With TCP candidates, the local preference part of the recommended priority formula is updated to also include the directionality (active, passive, or simultaneous-open) of the TCP connection. The RECOMMENDED local preference is then defined as: local preference = (2^13) * direction-pref + other-pref The direction-pref MUST be between 0 and 7 (both inclusive), with 7 being the most preferred. The other-pref MUST be between 0 and 8191 (both inclusive), with 8191 being the most preferred. It is RECOMMENDED that the host, UDP-tunneled, and relayed TCP candidates have the direction-pref assigned as follows: 6 for active, 4 for passive, and 2 for S-O. For the NAT-assisted and server reflexive candidates, the RECOMMENDED values are: 6 for S-O, 4 for active, and 2 for passive.
The default candidate is chosen primarily based on the likelihood of it working with a non-ICE peer. When media streams supporting mixed modes (both TCP and UDP) are used with ICE, it is RECOMMENDED that, for real-time streams (such as RTP), the default candidates be UDP- based. However, the default SHOULD NOT be a simultaneous-open candidate. If a media stream is inherently TCP-based, it is RECOMMENDED for an offering full agent to select an active candidate as the default candidate and use [RFC4145] "setup" attribute value "active". This increases the chances for a successful NAT traversal even without ICE support if the agent is behind a NAT and the peer is not. For the same reason, for a lite agent, it is RECOMMENDED to use a passive candidate and "setup" attribute value "passive" in the offer.
If an offerer meets the criteria for the lite mode as described in Appendix A of [RFC5245] (i.e., it will always have a public, globally unique IP address), it MAY use the lite mode of ICE for TCP candidates. In the lite mode, for TCP candidates, only passive host candidates are gathered, unless active candidates are needed as the default candidates. Otherwise, the procedures described for lite mode in [RFC5245] also apply to TCP candidates. If UDP and TCP candidates are mixed in a media stream, the mode (lite or full) applies to both UDP and TCP candidates.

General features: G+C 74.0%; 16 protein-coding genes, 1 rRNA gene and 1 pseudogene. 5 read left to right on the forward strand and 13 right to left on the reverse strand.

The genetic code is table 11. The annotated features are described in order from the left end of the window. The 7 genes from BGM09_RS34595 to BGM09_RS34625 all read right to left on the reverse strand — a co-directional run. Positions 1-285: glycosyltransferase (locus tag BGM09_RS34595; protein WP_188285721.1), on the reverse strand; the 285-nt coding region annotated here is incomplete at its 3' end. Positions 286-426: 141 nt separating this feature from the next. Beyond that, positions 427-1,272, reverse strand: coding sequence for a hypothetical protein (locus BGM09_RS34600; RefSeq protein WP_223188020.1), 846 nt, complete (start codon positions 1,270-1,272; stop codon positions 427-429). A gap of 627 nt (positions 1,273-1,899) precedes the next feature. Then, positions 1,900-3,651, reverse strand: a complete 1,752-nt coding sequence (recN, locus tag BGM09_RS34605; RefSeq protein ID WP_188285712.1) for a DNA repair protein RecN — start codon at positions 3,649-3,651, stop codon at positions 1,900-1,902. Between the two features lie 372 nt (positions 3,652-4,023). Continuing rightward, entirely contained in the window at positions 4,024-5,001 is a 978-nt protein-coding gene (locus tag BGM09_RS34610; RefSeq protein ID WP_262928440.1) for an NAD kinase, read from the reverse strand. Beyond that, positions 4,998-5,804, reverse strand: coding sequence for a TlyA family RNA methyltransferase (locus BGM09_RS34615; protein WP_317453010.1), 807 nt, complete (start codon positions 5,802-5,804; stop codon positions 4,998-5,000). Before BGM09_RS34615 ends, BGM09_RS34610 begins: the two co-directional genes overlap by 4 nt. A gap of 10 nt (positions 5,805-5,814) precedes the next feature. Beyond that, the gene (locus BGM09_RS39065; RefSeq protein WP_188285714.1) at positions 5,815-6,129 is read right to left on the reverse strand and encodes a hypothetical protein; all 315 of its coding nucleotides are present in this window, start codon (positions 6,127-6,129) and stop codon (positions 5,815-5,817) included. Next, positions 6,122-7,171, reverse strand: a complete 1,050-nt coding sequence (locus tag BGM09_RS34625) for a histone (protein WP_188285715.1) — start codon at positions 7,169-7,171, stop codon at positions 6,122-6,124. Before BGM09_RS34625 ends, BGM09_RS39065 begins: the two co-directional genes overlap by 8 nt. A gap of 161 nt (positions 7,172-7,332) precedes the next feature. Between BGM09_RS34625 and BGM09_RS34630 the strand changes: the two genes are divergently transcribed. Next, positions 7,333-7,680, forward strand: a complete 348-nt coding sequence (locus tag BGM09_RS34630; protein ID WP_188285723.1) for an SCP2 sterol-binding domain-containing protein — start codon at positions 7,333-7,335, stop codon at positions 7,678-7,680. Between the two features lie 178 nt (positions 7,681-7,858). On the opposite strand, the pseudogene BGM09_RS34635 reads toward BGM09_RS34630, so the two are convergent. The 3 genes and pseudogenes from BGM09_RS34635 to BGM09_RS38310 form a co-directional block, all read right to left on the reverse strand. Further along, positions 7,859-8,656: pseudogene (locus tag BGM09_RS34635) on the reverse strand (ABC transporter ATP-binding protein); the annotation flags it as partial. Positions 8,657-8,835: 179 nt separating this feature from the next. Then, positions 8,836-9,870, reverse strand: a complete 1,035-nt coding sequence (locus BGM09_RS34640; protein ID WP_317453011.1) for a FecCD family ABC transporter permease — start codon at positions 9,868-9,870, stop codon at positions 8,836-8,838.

candidate-attribute = "candidate" ":" foundation SP component-id SP "TCP" SP priority SP connection-address SP port SP cand-type [SP rel-addr] [SP rel-port] SP tcp-type-ext *(SP extension-att-name SP extension-att-value) tcp-type-ext = "tcptype" SP tcp-type tcp-type = "active" / "passive" / "so"
Forming the checklist
6.2. Forming the Check Lists As with UDP, check lists are formed only by full ICE implementations. When forming candidate pairs, the following types of TCP candidates can be paired with each other: Local Remote Candidate Candidate --------------------------- tcp-so tcp-so tcp-active tcp-passive tcp-passive tcp-active When the agent prunes the check list, it MUST also remove any pair for which the local candidate is a passive TCP candidate. With pruning, the NAT-assisted candidates are treated like server reflexive candidates if the base is also used as a host candidate. The remainder of check list processing works in the same way as the UDP case.
Status: same as UDP
7. Connectivity Checks The TCP connectivity checks, like with UDP, are generated only by full implementations. The TCP candidate pairs are in the same check list with the UDP candidate pairs, and they are scheduled for connectivity checks, as described in Section 5.8 of [RFC5245], based on the priority order.
For now, I forked the repo here: https://github.com/AmarOk1412/pjproject/tree/iceTCP
- ice_session gathering TCP candidates option and option to gather UDP candidates
- get host candidates
- get relayed candidates
- offer SDP
- Simultaneous-open candidates?
- Use it with Ring!
0.0.0.0:xxxxfor the stun session
SDP with correct port number
Separate incoming/outgoing for TCP
Connect when necessary
send first message on TCP